Ben Okri’s The Famished Road, now captured on stage by Helen Iskander, blends the twin dimensions with poise and beauty.
When English pop band The Police sang about Spirits in the Material World, little could they have guessed that a novel out of West Africa would harness that vision and win the Booker Prize in the process. But Ben Okri’s The Famished Road, now captured on stage by Helen Iskander, blends the twin dimensions with poise and beauty.
Iskander set herself a mammoth task of translating the essence of the epic novel into a play, but she has accomplished it superbly.
Under her finely-attuned eye for fantasy transplanted into, and coexisting with, the real world, Okri’s magical-realist fable is respectfully handled and remains a cogent affirmation of life and hope.
Some call it animist realism, but whatever it is, this ethereal sensibility is an effective way of telling a tale – in the right hands, of course.
The central character is Azaro (a play on the biblical Lazaro, or Lazarus, who rose from the dead), an abiku or spirit child who exists in the realm between the living and the dead.
In Yoruba tradition, several layers of existence exist simultaneously, separated only by a thin membrane.
Out of affection for his earthly parents but against the natural order, Azaro chooses to stay in the land of the living, which is also the land of suffering, torment and hunger.
However, he is constantly tempted back to the alluring playground of the spirit world, filled with fun, laughter and feasting.
Often, his mind is invaded by unsettling visions of the future.
We are confronted by the parallel worlds that Azaro wends in and out of: his terra firma world comprises the stark reality of subsistence living in a modest hut in a Nigerian village, while the spirit world is peopled by fantastical creatures and wraiths that transcend the bounds of the imagination.
Thanks to Lisa Younger’s styling and puppetry, this subtropical dreamworld evokes The Dark Crystal meets Alice in Wonderland in Africa.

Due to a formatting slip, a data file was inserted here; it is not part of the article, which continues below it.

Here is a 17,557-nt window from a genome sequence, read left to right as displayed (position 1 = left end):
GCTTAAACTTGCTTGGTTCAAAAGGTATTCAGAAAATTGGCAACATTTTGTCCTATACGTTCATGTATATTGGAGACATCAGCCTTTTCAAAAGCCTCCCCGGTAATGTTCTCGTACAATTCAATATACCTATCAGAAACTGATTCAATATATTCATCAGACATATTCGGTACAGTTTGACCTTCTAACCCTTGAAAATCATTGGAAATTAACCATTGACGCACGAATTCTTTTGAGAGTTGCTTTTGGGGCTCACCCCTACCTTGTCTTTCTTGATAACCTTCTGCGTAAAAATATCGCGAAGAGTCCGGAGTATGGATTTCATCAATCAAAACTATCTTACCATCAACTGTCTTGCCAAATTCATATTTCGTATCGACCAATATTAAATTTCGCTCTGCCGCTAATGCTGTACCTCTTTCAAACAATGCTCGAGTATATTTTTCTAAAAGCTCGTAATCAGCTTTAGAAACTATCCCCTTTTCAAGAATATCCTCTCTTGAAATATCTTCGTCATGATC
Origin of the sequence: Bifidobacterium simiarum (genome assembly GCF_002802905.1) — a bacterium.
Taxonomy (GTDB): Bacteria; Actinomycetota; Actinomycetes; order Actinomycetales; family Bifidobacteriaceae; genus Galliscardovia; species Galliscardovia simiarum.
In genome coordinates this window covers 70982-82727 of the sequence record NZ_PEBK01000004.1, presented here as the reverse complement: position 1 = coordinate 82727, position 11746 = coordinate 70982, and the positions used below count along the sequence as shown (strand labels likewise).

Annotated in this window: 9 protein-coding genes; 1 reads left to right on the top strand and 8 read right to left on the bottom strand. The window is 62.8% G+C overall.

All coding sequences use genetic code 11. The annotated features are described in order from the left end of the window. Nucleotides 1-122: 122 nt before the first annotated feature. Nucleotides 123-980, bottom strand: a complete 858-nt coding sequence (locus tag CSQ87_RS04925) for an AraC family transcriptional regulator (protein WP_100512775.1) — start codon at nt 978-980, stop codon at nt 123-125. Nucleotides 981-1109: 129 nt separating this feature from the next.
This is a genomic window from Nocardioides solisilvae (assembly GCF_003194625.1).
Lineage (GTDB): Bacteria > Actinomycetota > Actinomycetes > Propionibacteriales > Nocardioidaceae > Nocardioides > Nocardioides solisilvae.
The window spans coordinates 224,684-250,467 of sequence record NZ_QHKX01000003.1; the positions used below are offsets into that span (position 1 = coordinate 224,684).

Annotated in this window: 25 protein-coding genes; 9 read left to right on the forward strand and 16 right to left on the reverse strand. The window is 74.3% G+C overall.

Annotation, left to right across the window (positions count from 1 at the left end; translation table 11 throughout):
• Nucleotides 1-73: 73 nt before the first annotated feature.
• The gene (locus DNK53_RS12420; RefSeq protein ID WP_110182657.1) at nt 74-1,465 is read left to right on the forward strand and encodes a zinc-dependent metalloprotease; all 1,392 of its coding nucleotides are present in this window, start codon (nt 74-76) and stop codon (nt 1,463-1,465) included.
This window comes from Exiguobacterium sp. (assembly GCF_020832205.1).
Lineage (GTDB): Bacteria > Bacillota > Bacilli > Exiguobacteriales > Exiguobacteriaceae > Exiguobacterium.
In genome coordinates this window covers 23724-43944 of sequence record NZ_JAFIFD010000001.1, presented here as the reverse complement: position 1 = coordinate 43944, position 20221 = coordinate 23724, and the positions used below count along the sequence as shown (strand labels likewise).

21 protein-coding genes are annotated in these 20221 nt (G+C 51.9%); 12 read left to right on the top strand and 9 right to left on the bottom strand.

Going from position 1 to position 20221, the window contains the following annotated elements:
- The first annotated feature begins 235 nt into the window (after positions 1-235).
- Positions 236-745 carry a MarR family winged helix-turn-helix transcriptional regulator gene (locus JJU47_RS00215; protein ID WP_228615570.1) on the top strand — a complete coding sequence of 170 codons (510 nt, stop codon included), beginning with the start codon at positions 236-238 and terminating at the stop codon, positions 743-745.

These spirit beings could have been grotesque and scary, but here they are seldom threatening, even as they try to lure Azaro back to the realm where they believe he belongs.
As the soft strains of Fly Away, Butterfly waft through the theatre, we witness Azaro returning from the spirit world to comfort his parents. Clad in oversized clothes as if to suggest his otherworldly wisdom, this child brings joy and light into his parents’ bleak world.
We do not have the name of the child actor to hand, but this little tyke is nothing short of marvellous: intuitive, sensitive, supremely comfortable on stage and darn cute without being precocious. Think Webster and Gary Coleman but minus the “brat” factor.
In their tiny house set to the side of the stage, Azaro’s mother and father battle the odds, from hunger to an insistent landlord.
His dad is an idealistic dreamer; his mom a hawker who is becoming disillusioned with her husband’s constant promises of “tomorrow, tomorrow” that never materialise.
Madame Koto, who runs a local bar, enlists Azaro’s services to bring good fortune, but soon her greed overtakes her as she succumbs to the allure of money thrown at her by corrupt politicians. Azaro’s duty is nudge the living into looking at the world through new eyes, embracing the road ahead and setting dreams into action.
The company, which includes actors Lindiwe Matshikiza and James Cuningham, works hard weaving between characters and critters, while Mncedisi Shabangu as the gentle giant of a father once again confirms why he is seen as one of the foremost South African actors of his generation.
The Famished Road could have been unstageable, but Fresco Theatre has given birth to a child that effectively conjures a phantasmagorical aesthetic, while passing subtle critiques on African social and political realities.
It is exquisitely realised and is likely to touch you to the core.
More than most other productions, this work steeped in mythology and miracles can truly – and literally – be dubbed a triumph of the human spirit.
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